MAKING SPIRITS BRIGHT SOLDIERS IN TOYLAND At left, toy soldiers, ranging from two to five feet tall, make a strong Christmas statement on their own or added to a wreath or tree. The classic palette of red, green and gold carries over into plastic light-bulb ornaments, another icon of holiday nostalgia, along with traditional spheres and glass millimeter balls; the larger red spheres, of lightweight plastic, are finished to look like vintage mercury glass. The display is accented with fresh flowers in glitter pots also made of affordable lightweight plastic, much like a pot liner—perfect for inexpensive impulse buys like these long-lasting carnation bouquets. BUTTONS AND BOWS The homespun, old-fashioned appeal of buttons is still going strong. It’s reinforced in the display at right with such details as traditional glass Santa heads, plastic snowglobes that look as though they were home-made with canning jars, candy-striped glass ball garland, and wide wired ribbon decked with tiny squares like redchecked tablecloths. Also featured on the tree are little houses that come in an assortment that makes an entire village. Weathered metal wagons in red and green make the perfect display prop—one that can also be used year-round. The button-covered cones, wreaths and spheres go nicely with red, green and white ribbon, which has been added. The cones come in their own pots, but one has been added into a Santa boot container. They harmonize with the shape of snowtipped bottle-brush trees, a charming addition to the scene. JULY 2013 29


MAKING SPIRITS BRIGHT WEATHERED WOOD At left, the light tan that promises to be this year’s most popular Christmas neutral surfaces in reindeer, candle rings, spheres, wreaths, and cylinder holders with the worn texture of driftwood. Burlap poinsettias with colored jute trim complement the look, along with mixed-media tabletop trees that combine textured metal and patterned burlap. Other tabletop trees, with the feathery texture of seedlings, come with burlap-wrapped root balls but have here been placed in little galvanized pots. This display is created with tables made from galvanized buckets, weighted with rocks for stability and filled with Styrofoam covered at the top with pine cones, visible through the glass rounds. NORTH POLES At right, tall birch logs add bold, dynamic lines to a holiday tree. Surprisingly leightweight, they’re easily incorporated into a wired artificial tree, but they could also be secured to a real tree with chenille stems. Natural birch twigs emerging from the tree add dimension and reinforce the theme, as do hollow rounds and curls of birch bark. The white bark lightens and harmonizes a traditional palette of red and green—with the emphasis on red, seen in feathered clip-on cardinals, furry birds, glittered glass ornaments, felt acorns, and buttonstudded fabric stars, among other details. Jumbo poinsettias in plaid and burlap, with just a little glitter, create striking focal areas; layered and completely wired, they can be fluffed for just the right effect. JULY 2013 31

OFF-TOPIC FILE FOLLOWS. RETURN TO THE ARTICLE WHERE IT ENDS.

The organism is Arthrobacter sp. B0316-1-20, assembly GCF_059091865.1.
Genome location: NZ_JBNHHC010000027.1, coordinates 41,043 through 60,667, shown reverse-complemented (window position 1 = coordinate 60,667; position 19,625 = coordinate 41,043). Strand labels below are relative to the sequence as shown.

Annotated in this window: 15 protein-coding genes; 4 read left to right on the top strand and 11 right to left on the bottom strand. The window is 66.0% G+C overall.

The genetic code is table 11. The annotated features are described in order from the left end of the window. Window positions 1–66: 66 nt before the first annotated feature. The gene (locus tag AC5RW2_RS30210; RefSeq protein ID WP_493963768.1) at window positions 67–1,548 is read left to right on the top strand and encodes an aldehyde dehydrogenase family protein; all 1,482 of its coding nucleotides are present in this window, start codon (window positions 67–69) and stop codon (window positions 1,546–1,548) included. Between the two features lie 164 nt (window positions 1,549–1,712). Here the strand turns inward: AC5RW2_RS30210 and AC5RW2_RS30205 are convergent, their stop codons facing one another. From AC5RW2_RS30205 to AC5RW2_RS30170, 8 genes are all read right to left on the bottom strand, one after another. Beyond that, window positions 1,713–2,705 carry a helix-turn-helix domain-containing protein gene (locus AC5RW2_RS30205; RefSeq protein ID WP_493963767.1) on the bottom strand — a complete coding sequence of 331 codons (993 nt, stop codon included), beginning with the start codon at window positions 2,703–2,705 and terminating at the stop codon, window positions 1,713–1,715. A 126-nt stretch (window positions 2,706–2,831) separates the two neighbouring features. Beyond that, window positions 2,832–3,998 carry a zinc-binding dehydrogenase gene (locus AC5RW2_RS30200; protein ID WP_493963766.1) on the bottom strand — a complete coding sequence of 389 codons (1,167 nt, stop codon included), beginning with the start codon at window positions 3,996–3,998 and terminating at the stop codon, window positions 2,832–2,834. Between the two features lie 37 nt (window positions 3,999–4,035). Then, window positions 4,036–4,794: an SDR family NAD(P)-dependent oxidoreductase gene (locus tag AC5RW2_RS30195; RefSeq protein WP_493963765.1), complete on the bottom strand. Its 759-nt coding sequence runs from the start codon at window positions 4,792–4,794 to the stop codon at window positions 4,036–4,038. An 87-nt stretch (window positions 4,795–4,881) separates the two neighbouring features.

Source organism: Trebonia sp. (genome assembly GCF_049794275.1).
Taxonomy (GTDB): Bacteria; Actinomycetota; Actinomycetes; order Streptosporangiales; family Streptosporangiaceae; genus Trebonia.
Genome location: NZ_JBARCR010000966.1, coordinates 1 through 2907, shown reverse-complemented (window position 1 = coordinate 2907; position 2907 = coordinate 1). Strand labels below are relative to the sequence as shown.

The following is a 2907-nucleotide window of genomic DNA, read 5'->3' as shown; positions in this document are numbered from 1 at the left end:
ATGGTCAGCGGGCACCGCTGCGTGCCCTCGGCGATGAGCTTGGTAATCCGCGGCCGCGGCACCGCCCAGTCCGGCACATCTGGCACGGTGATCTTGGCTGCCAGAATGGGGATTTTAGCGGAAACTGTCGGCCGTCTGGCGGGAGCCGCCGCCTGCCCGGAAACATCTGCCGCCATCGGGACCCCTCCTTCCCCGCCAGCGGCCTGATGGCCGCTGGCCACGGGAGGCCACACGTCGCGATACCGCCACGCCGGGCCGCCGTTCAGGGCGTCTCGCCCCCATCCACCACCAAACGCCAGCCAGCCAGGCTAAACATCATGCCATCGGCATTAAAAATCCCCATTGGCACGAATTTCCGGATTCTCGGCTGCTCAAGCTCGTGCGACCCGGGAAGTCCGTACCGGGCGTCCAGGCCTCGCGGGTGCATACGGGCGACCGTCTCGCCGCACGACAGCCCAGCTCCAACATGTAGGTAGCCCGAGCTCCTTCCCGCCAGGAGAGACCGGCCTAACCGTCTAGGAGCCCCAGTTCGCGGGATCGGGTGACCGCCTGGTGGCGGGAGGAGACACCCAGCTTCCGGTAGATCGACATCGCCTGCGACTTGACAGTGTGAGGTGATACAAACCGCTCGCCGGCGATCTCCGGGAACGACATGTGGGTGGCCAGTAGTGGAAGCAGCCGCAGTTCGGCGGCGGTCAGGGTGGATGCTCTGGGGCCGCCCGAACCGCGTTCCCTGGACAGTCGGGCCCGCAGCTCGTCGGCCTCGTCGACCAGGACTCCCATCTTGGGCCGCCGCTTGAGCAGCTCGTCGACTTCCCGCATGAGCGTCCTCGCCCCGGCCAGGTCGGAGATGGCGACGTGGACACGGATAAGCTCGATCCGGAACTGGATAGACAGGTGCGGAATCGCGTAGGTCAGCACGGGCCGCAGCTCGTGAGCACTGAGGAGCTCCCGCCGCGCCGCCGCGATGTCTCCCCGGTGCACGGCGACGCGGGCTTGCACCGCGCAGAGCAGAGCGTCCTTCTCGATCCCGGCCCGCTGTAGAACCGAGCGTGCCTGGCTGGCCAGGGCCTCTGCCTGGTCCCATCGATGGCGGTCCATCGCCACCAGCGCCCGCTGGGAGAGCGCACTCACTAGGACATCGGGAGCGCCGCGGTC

32 JANUARY 2012

GO FOR THE GOLD Small bouquets of white fresh flowers lend a quiet elegance to a glitzy holiday party theme, with elements that can be used in weddings and parties all year long. The nosegays are placed in glass-beaded gold votive holders; silver and pale gold mingle freely with sparkling crystals throughout the display. In the centerpiece at far left, clear cones with gold highlights are stacked and then tacked with champagne ribbon to create graceful height. They rise from a bed of glittered holly leaves and fruit, gold poinsettias, crystal snowflakes, and luscious, wide brushed-velvet ribbon trimmed with white and gold pearls. Diamond Bead cylinders support a silver Luster Wrap sphere, topped with dangling ribbons, leaves and ornaments and enclosing a plastic orb finished like gold mercury glass. JULY 2013 33


MAKING SPIRITS BRIGHT FRESH AND FAUX For an elegant look in white, silver and pale gold, premade, highly realistic faux carnation orbs are terrific time-savers and durable, profitable rental items. They tie in beautifully with shiny and glittered spheres on a giant wreath in mixed evergreens, and with the perfect triangle expressed in a Diamond Bead Christmas tree, with votive candles shining through the Diamond Beads. Fresh white tulips in a Diamond Bead votive holder enhance the vignette and add to the realism of the carnation orbs, which are supported on Diamond Bead urns and a silver candelabrum, with a base of cedar garland that has been twisted into a ring. SLICES OF LIFE At right, orbs, wreaths, and tabletop trees covered with wood rounds set the tone for a themed display that also features reindeer decked with twigs, grasses, and bark, for a riot of rough, natural texture. A twig table base, useful year-round in a variety of ways, is fitted with a glass round on top. Pots textured like bark on the outside, glass on the inside, also fit the theme. One holds a topiary made with two of the wood-slice orbs. The wood-slice trees come with tiny pine cones on top, but have been additionally decorated with ribbon. Textured poinsettias trimmed with gold add a little glitz to the look, while a Tiffany lamp lends a warm glow, along with LED-lit faux wax pillar candles. JULY 2013 35